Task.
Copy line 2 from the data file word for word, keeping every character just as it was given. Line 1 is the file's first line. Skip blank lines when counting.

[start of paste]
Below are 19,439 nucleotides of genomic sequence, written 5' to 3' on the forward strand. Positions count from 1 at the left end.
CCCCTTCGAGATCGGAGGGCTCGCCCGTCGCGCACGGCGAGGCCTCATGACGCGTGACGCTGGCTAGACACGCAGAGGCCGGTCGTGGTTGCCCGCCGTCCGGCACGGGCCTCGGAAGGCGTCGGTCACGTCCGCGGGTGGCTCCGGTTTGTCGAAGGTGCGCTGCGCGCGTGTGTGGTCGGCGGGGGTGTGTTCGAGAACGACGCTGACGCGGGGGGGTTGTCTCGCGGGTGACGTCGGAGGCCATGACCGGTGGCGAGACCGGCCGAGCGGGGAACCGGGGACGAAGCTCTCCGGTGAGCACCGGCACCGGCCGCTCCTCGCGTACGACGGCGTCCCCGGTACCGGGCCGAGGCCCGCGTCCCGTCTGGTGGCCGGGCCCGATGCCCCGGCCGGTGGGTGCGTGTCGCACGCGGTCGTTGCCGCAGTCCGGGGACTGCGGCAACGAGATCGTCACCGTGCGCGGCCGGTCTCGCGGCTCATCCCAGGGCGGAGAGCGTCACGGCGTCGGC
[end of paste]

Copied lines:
CCCCTTCGAGATCGGAGGGCTCGCCCGTCGCGCACGGCGAGGCCTCATGACGCGTGACGCTGGCTAGACACGCAGAGGCCGGTCGTGGTTGCCCGCCGTCCGGCACGGGCCTCGGAAGGCGTCGGTCACGTCCGCGGGTGGCTCCGGTTTGTCGAAGGTGCGCTGCGCGCGTGTGTGGTCGGCGGGGGTGTGTTCGAGAACGACGCTGACGCGGGGGGGTTGTCTCGCGGGTGACGTCGGAGGCCATGACCGGTGGCGAGACCGGCCGAGCGGGGAACCGGGGACGAAGCTCTCCGGTGAGCACCGGCACCGGCCGCTCCTCGCGTACGACGGCGTCCCCGGTACCGGGCCGAGGCCCGCGTCCCGTCTGGTGGCCGGGCCCGATGCCCCGGCCGGTGGGTGCGTGTCGCACGCGGTCGTTGCCGCAGTCCGGGGACTGCGGCAACGAGATCGTCACCGTGCGCGGCCGGTCTCGCGGCTCATCCCAGGGCGGAGAGCGTCACGGCGTCGGC